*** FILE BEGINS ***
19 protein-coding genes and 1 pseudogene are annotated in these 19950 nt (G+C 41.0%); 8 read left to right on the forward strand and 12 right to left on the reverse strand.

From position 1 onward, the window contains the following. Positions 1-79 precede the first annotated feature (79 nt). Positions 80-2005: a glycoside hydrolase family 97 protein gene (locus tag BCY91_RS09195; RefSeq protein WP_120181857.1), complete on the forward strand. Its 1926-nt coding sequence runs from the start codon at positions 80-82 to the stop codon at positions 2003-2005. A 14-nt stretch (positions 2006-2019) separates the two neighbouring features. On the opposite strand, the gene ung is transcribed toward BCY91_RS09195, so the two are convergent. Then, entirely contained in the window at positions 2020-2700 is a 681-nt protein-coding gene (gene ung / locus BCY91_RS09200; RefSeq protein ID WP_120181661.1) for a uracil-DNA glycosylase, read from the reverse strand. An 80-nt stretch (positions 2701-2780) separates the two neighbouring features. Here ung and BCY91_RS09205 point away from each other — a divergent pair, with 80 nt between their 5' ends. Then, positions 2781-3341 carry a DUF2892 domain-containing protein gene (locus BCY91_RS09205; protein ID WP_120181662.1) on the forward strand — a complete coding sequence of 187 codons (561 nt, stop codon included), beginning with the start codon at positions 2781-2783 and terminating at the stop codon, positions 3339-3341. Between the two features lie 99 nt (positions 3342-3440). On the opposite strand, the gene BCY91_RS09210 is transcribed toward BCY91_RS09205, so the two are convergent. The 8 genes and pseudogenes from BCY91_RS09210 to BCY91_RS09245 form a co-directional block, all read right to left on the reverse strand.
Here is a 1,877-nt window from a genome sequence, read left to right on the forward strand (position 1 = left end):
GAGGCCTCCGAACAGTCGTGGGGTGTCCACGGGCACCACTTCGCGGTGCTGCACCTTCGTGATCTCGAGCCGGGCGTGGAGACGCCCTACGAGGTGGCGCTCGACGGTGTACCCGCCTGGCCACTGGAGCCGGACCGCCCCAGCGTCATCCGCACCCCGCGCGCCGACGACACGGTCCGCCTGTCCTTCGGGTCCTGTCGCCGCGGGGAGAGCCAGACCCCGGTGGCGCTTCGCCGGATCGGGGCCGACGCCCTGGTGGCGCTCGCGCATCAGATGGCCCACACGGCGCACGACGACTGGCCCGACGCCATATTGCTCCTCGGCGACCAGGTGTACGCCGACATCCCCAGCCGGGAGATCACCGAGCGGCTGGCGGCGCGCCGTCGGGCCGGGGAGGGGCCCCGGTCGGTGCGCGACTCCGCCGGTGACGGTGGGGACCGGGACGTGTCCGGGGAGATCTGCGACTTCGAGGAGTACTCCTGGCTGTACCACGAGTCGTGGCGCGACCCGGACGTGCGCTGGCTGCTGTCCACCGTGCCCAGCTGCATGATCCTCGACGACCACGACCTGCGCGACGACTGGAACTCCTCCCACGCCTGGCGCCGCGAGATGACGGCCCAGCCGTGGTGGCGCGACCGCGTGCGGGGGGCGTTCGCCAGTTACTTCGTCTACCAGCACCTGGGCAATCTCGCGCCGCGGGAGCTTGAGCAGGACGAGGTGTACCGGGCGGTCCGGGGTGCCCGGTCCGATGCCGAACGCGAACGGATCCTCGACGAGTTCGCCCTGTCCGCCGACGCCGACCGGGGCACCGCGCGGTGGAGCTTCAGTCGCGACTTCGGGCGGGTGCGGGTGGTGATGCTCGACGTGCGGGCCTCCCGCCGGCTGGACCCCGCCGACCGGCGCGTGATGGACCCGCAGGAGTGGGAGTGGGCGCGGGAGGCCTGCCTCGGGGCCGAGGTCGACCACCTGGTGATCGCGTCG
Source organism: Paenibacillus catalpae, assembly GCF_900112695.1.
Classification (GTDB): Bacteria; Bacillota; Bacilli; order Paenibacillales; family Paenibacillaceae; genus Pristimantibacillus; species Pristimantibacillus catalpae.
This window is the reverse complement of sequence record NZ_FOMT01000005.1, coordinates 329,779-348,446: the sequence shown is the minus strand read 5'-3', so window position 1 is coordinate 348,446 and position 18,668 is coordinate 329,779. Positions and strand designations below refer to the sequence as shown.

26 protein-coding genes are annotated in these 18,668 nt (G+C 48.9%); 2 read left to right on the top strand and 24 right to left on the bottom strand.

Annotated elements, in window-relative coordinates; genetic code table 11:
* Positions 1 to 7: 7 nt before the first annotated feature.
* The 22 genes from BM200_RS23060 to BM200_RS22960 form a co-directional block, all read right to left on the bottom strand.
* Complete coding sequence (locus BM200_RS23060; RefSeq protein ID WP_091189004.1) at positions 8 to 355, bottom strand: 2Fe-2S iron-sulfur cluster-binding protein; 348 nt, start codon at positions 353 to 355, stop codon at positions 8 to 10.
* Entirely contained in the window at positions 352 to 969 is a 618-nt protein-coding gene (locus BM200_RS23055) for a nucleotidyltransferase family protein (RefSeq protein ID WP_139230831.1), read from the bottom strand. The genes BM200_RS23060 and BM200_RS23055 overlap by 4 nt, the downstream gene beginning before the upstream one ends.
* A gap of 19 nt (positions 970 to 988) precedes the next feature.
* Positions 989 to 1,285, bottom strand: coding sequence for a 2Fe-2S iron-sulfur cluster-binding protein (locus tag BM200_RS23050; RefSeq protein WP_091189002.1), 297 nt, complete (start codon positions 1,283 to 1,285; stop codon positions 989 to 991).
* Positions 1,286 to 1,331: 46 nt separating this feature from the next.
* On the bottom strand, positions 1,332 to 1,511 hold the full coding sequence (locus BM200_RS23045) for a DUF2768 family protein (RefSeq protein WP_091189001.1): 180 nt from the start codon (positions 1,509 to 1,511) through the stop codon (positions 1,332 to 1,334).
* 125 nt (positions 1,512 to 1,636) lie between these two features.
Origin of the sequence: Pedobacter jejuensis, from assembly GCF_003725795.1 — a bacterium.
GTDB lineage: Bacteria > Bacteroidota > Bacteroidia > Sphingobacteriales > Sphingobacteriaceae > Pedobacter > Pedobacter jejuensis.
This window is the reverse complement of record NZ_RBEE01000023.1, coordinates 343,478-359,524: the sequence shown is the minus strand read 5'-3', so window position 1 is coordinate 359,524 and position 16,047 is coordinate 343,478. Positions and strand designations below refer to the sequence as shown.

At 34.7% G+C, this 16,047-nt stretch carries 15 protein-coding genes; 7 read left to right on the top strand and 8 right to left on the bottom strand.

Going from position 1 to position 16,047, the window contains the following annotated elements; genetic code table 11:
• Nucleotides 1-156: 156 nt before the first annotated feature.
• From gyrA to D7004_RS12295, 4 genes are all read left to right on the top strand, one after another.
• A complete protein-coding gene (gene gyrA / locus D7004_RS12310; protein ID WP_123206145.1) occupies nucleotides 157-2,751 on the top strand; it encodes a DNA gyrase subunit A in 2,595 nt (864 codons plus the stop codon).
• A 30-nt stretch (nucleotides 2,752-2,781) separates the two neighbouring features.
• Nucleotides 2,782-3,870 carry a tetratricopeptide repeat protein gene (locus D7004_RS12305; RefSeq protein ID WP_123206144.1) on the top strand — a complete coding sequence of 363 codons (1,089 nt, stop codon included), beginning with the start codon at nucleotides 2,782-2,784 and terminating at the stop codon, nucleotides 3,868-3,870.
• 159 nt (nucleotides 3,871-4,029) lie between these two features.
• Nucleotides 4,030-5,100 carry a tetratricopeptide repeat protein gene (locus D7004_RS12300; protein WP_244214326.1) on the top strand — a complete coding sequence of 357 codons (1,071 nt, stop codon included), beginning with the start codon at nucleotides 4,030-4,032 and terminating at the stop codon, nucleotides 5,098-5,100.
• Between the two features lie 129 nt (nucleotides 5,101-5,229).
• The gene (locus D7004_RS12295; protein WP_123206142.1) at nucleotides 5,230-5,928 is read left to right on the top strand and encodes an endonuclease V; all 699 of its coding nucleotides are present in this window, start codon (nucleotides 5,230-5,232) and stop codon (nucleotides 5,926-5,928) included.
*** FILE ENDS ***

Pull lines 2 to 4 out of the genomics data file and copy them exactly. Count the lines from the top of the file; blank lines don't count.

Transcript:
From position 1 onward, the window contains the following. Positions 1-79 precede the first annotated feature (79 nt). Positions 80-2005: a glycoside hydrolase family 97 protein gene (locus tag BCY91_RS09195; RefSeq protein WP_120181857.1), complete on the forward strand. Its 1926-nt coding sequence runs from the start codon at positions 80-82 to the stop codon at positions 2003-2005. A 14-nt stretch (positions 2006-2019) separates the two neighbouring features. On the opposite strand, the gene ung is transcribed toward BCY91_RS09195, so the two are convergent. Then, entirely contained in the window at positions 2020-2700 is a 681-nt protein-coding gene (gene ung / locus BCY91_RS09200; RefSeq protein ID WP_120181661.1) for a uracil-DNA glycosylase, read from the reverse strand. An 80-nt stretch (positions 2701-2780) separates the two neighbouring features. Here ung and BCY91_RS09205 point away from each other — a divergent pair, with 80 nt between their 5' ends. Then, positions 2781-3341 carry a DUF2892 domain-containing protein gene (locus BCY91_RS09205; protein ID WP_120181662.1) on the forward strand — a complete coding sequence of 187 codons (561 nt, stop codon included), beginning with the start codon at positions 2781-2783 and terminating at the stop codon, positions 3339-3341. Between the two features lie 99 nt (positions 3342-3440). On the opposite strand, the gene BCY91_RS09210 is transcribed toward BCY91_RS09205, so the two are convergent. The 8 genes and pseudogenes from BCY91_RS09210 to BCY91_RS09245 form a co-directional block, all read right to left on the reverse strand.
Here is a 1,877-nt window from a genome sequence, read left to right on the forward strand (position 1 = left end):
GAGGCCTCCGAACAGTCGTGGGGTGTCCACGGGCACCACTTCGCGGTGCTGCACCTTCGTGATCTCGAGCCGGGCGTGGAGACGCCCTACGAGGTGGCGCTCGACGGTGTACCCGCCTGGCCACTGGAGCCGGACCGCCCCAGCGTCATCCGCACCCCGCGCGCCGACGACACGGTCCGCCTGTCCTTCGGGTCCTGTCGCCGCGGGGAGAGCCAGACCCCGGTGGCGCTTCGCCGGATCGGGGCCGACGCCCTGGTGGCGCTCGCGCATCAGATGGCCCACACGGCGCACGACGACTGGCCCGACGCCATATTGCTCCTCGGCGACCAGGTGTACGCCGACATCCCCAGCCGGGAGATCACCGAGCGGCTGGCGGCGCGCCGTCGGGCCGGGGAGGGGCCCCGGTCGGTGCGCGACTCCGCCGGTGACGGTGGGGACCGGGACGTGTCCGGGGAGATCTGCGACTTCGAGGAGTACTCCTGGCTGTACCACGAGTCGTGGCGCGACCCGGACGTGCGCTGGCTGCTGTCCACCGTGCCCAGCTGCATGATCCTCGACGACCACGACCTGCGCGACGACTGGAACTCCTCCCACGCCTGGCGCCGCGAGATGACGGCCCAGCCGTGGTGGCGCGACCGCGTGCGGGGGGCGTTCGCCAGTTACTTCGTCTACCAGCACCTGGGCAATCTCGCGCCGCGGGAGCTTGAGCAGGACGAGGTGTACCGGGCGGTCCGGGGTGCCCGGTCCGATGCCGAACGCGAACGGATCCTCGACGAGTTCGCCCTGTCCGCCGACGCCGACCGGGGCACCGCGCGGTGGAGCTTCAGTCGCGACTTCGGGCGGGTGCGGGTGGTGATGCTCGACGTGCGGGCCTCCCGCCGGCTGGACCCCGCCGACCGGCGCGTGATGGACCCGCAGGAGTGGGAGTGGGCGCGGGAGGCCTGCCTCGGGGCCGAGGTCGACCACCTGGTGATCGCGTCG